Best Practices  
 
 
College and University Presidents’ Statement on Intimidation Free Campuses

The American Jewish Committee initiated a “College and University Presidents’ Statement on Intimidation Free Campuses” which was released, with the signatures of over 300 university and college presidents, in October 2002. The text of statement is as follows:

"In the current period of worldwide political turmoil that threatens to damage one of our country’s greatest treasures – colleges and universities – we commit ourselves to academic integrity in two ways. We will maintain academic standards in the classroom and we will sustain an intimidation-free campus. These two concepts are at the core of our profession.

"Our classrooms will be open to all students, and classroom discussions must be based on sound ideas. Our campus debates will be conducted without threats, taunts, or intimidation. We will take appropriate steps to insure these standards. In doing so, we uphold the best of American democratic principles.

"We are concerned that recent examples of classroom and on-campus debate have crossed the line into intimidation and hatred, neither of which have any place on university campuses.

"In the past few months, students who are Jewish or supporters of Israel’s right to exist – Zionists – have received death threats and threats of violence. Property connected to Jewish organizations has been defaced or destroyed. Posters and websites displaying libelous information or images have been widely circulated, creating an atmosphere of intimidation.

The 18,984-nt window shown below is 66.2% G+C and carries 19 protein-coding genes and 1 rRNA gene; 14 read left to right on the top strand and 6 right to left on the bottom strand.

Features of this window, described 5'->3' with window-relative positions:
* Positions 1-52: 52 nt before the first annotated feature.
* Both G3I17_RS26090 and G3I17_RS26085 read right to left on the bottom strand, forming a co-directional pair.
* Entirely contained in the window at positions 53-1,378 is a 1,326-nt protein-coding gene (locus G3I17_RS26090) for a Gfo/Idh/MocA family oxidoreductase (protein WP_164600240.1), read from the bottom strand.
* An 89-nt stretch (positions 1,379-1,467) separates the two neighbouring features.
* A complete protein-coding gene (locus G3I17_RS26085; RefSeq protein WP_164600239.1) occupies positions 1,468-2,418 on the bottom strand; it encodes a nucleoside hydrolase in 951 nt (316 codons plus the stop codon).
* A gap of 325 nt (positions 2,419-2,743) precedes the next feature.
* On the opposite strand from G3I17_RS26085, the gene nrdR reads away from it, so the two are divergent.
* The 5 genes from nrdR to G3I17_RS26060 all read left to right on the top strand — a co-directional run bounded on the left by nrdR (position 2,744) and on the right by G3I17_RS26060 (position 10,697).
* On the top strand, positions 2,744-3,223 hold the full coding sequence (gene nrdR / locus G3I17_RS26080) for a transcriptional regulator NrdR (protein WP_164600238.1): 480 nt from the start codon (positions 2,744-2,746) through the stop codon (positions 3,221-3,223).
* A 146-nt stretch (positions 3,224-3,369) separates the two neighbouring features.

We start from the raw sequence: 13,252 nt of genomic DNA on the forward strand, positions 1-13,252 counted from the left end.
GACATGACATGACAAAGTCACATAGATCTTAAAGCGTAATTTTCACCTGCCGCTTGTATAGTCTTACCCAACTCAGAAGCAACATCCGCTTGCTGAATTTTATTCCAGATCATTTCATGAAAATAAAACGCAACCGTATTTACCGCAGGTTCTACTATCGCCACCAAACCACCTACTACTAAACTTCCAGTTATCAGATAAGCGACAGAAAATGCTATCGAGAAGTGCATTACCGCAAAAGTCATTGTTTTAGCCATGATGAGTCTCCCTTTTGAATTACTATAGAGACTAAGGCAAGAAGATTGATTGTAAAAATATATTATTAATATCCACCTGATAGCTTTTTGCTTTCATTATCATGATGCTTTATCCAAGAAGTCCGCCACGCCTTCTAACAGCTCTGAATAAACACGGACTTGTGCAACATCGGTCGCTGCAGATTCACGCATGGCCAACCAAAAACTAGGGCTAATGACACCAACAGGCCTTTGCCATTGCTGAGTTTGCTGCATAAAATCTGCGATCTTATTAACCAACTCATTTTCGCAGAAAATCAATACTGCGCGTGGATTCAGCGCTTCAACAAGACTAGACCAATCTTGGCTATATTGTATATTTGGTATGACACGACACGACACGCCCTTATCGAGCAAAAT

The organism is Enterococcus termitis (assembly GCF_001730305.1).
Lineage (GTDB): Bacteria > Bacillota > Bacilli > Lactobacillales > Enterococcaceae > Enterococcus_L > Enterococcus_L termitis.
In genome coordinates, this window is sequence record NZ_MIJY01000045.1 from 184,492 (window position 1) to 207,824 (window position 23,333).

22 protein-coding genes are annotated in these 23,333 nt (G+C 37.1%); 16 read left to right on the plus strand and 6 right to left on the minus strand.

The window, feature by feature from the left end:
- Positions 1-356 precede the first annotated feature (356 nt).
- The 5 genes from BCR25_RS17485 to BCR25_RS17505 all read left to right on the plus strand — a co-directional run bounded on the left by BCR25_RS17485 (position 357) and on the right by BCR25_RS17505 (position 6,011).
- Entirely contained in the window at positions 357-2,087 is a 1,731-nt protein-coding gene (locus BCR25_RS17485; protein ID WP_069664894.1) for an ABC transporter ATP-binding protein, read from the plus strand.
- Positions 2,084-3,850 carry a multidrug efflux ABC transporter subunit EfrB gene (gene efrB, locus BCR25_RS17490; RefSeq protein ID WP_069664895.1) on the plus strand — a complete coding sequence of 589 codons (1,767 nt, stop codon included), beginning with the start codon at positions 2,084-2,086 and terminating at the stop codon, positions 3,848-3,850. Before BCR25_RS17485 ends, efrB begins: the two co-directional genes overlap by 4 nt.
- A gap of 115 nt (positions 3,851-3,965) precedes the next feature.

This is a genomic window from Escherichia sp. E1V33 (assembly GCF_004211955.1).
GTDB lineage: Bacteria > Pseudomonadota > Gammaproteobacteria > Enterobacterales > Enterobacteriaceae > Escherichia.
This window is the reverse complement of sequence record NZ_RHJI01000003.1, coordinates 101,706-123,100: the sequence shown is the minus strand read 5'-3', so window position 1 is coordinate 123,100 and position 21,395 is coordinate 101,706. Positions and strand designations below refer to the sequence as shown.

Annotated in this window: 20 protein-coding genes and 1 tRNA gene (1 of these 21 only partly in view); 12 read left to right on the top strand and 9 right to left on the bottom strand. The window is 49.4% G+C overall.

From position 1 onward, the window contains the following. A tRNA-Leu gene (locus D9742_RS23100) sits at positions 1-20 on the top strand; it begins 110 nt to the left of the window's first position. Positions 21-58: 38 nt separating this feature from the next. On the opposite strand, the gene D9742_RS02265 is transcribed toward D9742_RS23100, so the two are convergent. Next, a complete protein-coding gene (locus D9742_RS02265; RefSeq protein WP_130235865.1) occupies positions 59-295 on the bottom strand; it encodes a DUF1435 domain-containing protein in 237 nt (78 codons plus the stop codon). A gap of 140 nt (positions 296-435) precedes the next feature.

"These practices and others, directed against any person, group or cause, will not be tolerated on campuses. All instances will be investigated and acted upon so that the campus will remain devoted to ideas based on rational consideration.

"We call on the American public and all members of the academic community to join us.”

The initial signatories were: James O. Freedman, former president of Dartmouth College; H. Patrick Swygert, president of Howard University; Stephen Joel Trachtenberg, president of George Washington University; Frank H.T. Rhodes, president emeritus of Cornell University; Theodore M. Hesburgh, president emeritus of the University of Notre Dame; and, Jehuda Reinharz, president of Brandeis University.


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Over 50% of Jewish American college students report that they experienced or witnessed anti-Semitism on their campuses during the 2013-2014 academic year. The U.S. Commission on Civil Rights has announced that campus anti-Semitism “is a serious problem which warrants further attention.” Campus anti-Semitism can include subjecting Jewish students to different treatment, harassment, violence or a hostile environment. In some cases, campus anti-Semitism is related to anti-Israel sentiment. In other cases, it is not. For most purposes, we define anti-Semitism according to the U.S. Department of State definition of anti-Semitism. .
 
 
 
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Joel H. Siegal, Esq
Joel H. Siegal is founder of the Law Offices of Joel H. Siegal, where he practices litigation.
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